BUFFALO – It was March 14, and Zach Bogosian’s injury had suddenly left the Sabres short-handed. Coach Ted Nolan needed a defenseman to fill the newcomer’s big minutes, so he turned to 20-year-old Rasmus Ristolainen, one of his top prospects.
At times, Ristolainen’s second NHL season had been a rough ride. He had already been playing 20 minutes many nights. Why add more to the youngster’s plate?
Nolan wanted to see how Ristolainen, the No. 8 pick in 2013, would handle additional responsibilities.
“Certain guys grab the reigns when they’re given a ride, and some guys choke up a little bit,” Nolan said Thursday inside the First Niagara Center. “It all has to do with their personalities. But I think Ristolainen’s one of those kids, he seems a little bit more mature than his age. He’s really grasped it and he wants to be a real good player.”
Ristolainen’s enjoying the best run of his 110-game career entering tonight’s road finale against the Columbus Blue Jackets.
The Finn had four goals and nine points during one recent nine-game stretch, including a three-assist outing and a goal in three straight contests. After Bogosian went down, Ristolainen skated more than 28 minutes in three consecutive games and never fewer than 24.
“Someone had to step up, so I kind of saw a good chance there,” said Ristolainen, who has eight goals and 20 points in 76 games, all team highs for defensemen. “I’ve got a lot of ice time, so I guess it started from there.”
For Nolan, Ristolainen’s maturation started almost a year ago, when he arrived at summer development camp looking svelte, having shed about 30 pounds from his 6-foot-4 frame. The Sabres now list him at 219 pounds.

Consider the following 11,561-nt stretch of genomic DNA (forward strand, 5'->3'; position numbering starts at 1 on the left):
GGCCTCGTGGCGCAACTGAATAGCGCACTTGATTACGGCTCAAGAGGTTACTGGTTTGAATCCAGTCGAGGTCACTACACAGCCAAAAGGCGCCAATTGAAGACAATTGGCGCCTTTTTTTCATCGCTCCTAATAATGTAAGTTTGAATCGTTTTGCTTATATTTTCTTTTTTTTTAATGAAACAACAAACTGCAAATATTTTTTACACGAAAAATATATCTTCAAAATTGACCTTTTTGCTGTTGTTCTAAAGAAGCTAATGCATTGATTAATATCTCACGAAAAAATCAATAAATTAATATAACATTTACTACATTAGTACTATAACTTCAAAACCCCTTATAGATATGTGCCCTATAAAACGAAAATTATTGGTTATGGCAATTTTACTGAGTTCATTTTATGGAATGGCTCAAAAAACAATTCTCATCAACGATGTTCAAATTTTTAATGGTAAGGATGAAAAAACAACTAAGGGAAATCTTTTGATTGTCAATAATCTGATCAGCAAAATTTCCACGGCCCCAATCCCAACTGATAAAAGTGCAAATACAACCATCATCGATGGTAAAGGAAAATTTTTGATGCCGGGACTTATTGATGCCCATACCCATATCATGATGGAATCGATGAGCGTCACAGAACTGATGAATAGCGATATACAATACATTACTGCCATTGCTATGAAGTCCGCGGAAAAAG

“You could tell his transformation with his body, the amount of work he did in the offseason,” Nolan said. “He came here not just with the mission of doing well; he came here with a mission of making this team and stepping right in, and it started right from there.”
Still, Ristolainen, as his awful minus-30 rating illustrates, struggled badly for months. His rating ranks 865th in the NHL. Only four players have a worse one.
“He still had his moments,” Nolan said. “He’s 20 years old. To play the minutes he’s played and the situations he’s played, he had a great opportunity here, and he took advantage of it. So he’s going to get better and better when he’s 24, 25, 26, 27. That’s when you’re really going to see the real one. But watching the process every day is going to be a treat.”
Playing big minutes earlier this trying season would’ve been hard.
“Of course, if I would have played 25 minutes throughout the whole year, there is some tough, tough time, for sure,” Ristolainen said. “But for the next years I just (got to) try to keep the level pretty much the same, that’s there’s no too much up and down.”
If the struggles bothered Ristolainen, he never let on.
“He’s a pretty quiet person, so I don’t think it rattles him very much, and if it does, he doesn’t show it,” Bogosian said. “He hides it really well.”
Bogosian, the No. 3 pick by the Thrashers in 2008, understands Ristolainen’s plight well. He also cracked the NHL as an 18-year-old just months after the draft. Playing in Atlanta, a market that received scant attention, helped him.
“I think everyone handles it differently,” Bogosian said. “I was fortunate where I wasn’t under the microscope every day. But it’s something with Rasmus, he’s a good young player. He’s going to have ups and downs like every other player. Those might be a little more magnified than maybe some of the other guys just because he’s so young. I think he’s handled it really well.”